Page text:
SwiftUI Navigation: Links, Part 3

Episode #167 • Nov 8, 2021 • Subscriber-Only

Over the past weeks we have come up with some seriously powerful tools for SwiftUI navigation that have allowed us to more precisely and correctly model our app’s domain, so let’s exercise them a bit more by adding more behavior and deeper navigation to our application.

Links, Part 3
Introduction
00:05
Item validation and a custom color picker
03:13
Moving behavior to a view model
12:16
Next time: the point
37:11

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Introduction

So, this is all looking really promising. We have an incredible amount of power in deep linking and testing in our application. When we first started discussing navigation links earlier in this episode we mentioned that they are the most prototypical form of navigation, but also at the same time the most “complicated.”

However, we just introduced a pretty complex navigation link for editing an item, and even showed how we could gate the navigation based on asynchronous effects. This is some of the most complicated navigation you can do in an iOS application, and not only did we accomplish it pretty quickly, but we also got deep linking for free along the way. To contrast with modal sheets and popovers, it took us three very long episodes to develop the techniques that allowed us to model them in state and support deep linking.

Perhaps this form of navigation isn’t so complicated after all?

Well, it definitely is, but it’s come much easier to us thanks to all of the tools we built in previous episodes. The only reason we are able to model our navigation routes as a simple enum and implement a NavigationLink initializer that transforms binding of optionals into bindings of honest values is thanks to all the binding transformation helpers we have defined in past episodes.

So, we’re starting to see that by putting in a little bit of upfront work to try to put structs and enums on the same footing when it comes to binding transformational operators, we unlock powerful tools that help make navigation in SwiftUI a breeze. Just as dynamic member lookup allows us to slice of a binding for a piece of sub-state and hand it off to a child component, the .case transformation allows us to slice off a binding for a particular case of an enum and hand it off to a child component. And when you combine that with navigation tools such as sheets, popovers, and links, you instantly unlock the ability to drive navigation off of state.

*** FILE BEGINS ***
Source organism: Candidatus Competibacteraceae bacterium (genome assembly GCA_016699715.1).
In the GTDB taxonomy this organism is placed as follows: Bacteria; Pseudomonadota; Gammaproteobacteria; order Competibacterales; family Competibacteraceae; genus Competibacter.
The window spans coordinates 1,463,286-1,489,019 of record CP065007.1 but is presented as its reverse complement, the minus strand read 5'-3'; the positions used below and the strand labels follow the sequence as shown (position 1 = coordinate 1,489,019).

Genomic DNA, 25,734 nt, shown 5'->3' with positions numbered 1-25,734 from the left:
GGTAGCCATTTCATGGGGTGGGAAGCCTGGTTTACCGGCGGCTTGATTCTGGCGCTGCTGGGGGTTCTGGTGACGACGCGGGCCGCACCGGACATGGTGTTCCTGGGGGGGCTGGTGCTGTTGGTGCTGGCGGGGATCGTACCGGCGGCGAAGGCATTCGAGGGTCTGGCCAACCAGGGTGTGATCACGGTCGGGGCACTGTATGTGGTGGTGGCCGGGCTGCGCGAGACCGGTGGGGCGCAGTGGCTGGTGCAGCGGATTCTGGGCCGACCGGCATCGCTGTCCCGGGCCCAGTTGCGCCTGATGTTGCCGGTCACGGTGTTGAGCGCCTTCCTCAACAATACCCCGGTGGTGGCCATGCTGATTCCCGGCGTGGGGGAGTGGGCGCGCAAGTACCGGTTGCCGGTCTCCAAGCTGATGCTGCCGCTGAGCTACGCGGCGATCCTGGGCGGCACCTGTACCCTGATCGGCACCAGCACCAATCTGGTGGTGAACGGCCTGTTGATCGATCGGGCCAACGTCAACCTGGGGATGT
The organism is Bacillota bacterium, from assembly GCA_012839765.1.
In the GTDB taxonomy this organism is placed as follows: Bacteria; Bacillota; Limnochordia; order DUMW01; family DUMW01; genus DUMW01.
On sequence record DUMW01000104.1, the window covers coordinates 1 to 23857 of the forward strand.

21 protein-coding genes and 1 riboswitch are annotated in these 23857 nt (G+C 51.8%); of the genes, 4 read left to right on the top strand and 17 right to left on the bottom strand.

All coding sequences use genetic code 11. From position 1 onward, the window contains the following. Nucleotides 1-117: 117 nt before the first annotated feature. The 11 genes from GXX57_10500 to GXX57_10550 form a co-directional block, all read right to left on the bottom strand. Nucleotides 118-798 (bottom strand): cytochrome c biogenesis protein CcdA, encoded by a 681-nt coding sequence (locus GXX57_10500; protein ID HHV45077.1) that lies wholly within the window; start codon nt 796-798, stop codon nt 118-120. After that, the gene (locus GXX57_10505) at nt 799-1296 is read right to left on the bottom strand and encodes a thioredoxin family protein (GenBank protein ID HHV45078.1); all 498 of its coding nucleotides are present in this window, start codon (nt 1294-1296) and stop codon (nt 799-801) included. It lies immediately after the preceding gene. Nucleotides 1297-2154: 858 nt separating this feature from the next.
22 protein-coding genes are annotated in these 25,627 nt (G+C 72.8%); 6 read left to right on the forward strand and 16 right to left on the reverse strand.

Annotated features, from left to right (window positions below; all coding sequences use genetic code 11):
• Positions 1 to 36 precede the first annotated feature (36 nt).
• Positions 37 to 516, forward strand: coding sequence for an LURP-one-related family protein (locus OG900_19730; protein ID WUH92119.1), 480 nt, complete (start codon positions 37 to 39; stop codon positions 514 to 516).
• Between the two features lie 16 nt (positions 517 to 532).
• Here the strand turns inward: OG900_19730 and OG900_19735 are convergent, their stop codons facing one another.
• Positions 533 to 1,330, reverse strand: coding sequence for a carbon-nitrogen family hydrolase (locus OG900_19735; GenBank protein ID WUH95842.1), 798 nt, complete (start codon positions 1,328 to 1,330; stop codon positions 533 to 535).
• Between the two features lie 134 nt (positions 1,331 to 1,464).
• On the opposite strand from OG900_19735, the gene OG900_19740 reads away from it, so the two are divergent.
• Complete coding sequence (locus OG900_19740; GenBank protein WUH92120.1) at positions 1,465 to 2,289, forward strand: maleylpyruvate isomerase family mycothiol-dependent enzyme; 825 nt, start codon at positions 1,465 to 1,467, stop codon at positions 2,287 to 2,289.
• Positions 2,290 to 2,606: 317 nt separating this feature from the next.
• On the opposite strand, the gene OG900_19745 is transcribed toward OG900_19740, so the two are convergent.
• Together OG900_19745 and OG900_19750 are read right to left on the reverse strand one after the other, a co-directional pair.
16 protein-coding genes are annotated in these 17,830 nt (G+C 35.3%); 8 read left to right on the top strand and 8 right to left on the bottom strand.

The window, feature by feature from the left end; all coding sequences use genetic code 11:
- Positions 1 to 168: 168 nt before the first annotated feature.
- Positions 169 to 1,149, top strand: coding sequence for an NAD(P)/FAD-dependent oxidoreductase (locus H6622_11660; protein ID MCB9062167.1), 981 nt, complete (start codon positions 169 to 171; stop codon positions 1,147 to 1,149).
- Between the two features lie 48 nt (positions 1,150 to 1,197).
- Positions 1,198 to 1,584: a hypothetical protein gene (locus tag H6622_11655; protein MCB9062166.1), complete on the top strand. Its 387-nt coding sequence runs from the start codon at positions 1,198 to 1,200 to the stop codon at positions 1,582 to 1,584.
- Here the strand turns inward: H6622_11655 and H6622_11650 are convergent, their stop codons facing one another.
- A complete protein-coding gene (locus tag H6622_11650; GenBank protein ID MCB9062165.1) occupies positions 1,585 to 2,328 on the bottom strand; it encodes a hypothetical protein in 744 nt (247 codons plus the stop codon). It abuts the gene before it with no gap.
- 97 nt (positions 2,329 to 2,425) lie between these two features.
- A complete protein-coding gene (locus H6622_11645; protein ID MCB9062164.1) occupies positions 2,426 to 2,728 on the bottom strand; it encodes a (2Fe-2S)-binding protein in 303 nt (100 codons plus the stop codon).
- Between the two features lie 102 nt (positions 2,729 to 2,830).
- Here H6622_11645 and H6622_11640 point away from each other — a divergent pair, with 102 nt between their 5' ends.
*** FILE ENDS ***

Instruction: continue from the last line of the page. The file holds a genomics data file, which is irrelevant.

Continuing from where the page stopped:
But let’s push things even further. Right now the ItemView has no behavior. It’s decently complex, especially since we are transforming the item status binding into bindings for each case of the status enum. But even so, there’s no real behavior in the screen. We aren’t executing any asynchronous work or side effects. The SwiftUI view is just reading from bindings and writing to bindings.

This has worked well for us so far, but as soon as we want to introduce some behavior to the view, and do so in a testable way and in a way that allows for deep linking, we can no longer get away with using simple bindings. We must use an observable object. We’ve already got two observable object view models in this project: one for the inventory list feature and one for the row of the list.

We’re going to introduce yet another view model, this time for the item view. In order to justify this new view model we are going to add some complex behavior to the screen. We are going to add some validation logic to the form, and we’re going to make the color picker more robust by having it load additional colors from an asynchronous effect.

Let’s start by trying to implement these features without a view model and show where things go wrong.

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Exercises

  1. In this episode we were able to swap out our custom sheet(unwrap:) and popover(unwrap:) helpers for the simpler sheet(item:) and popover(item:) modifiers that come with SwiftUI when moving from a binding to an observed object.

    However, we were unable to swap out our custom NavigationLink.init(unwrap:) helper, because no such equivalent API exists in vanilla SwiftUI. Why is that, and can you define a NavigationLink.init(item:) helper that does just that?

    Solution

    It is possible, and we can even leverage our helper to define it simply:

    extension NavigationLink {
      init<Value, WrappedDestination>(
        item optionalValue: Binding<Value?>,
        onNavigate: @escaping (Bool) -> Void,
        @ViewBuilder destination: @escaping (Value) -> WrappedDestination,
        @ViewBuilder label: @escaping () -> Label
      )
      where Destination == WrappedDestination?
      {
        self.init(
          unwrap: option,
          onNavigate: onNavigate,
          destination: { binding in destination(binding.wrappedValue) },
          label: label
        )
      }
    }
    

References

SwiftUI Navigation

Brandon Williams & Stephen Celis • Tuesday Nov 16, 2021

After 9 episodes exploring SwiftUI navigation from the ground up, we open sourced a library with all new tools for making SwiftUI navigation simpler, more ergonomic and more precise.

WWDC 2021: Demystifying SwiftUI

Matt Ricketson, Luca Bernardi & Raj Ramamurthy • Wednesday Jun 9, 2021

An in-depth explaining on view identity, lifetime, and more, and crucial to understanding how @State works.

Collection: Derived Behavior

Brandon Williams & Stephen Celis • Monday May 17, 2021

The ability to break down applications into small domains that are understandable in isolation is a universal problem, and yet there is no default story for doing so in SwiftUI. We explore the problem space and solutions, in both vanilla SwiftUI and the Composable Architecture.

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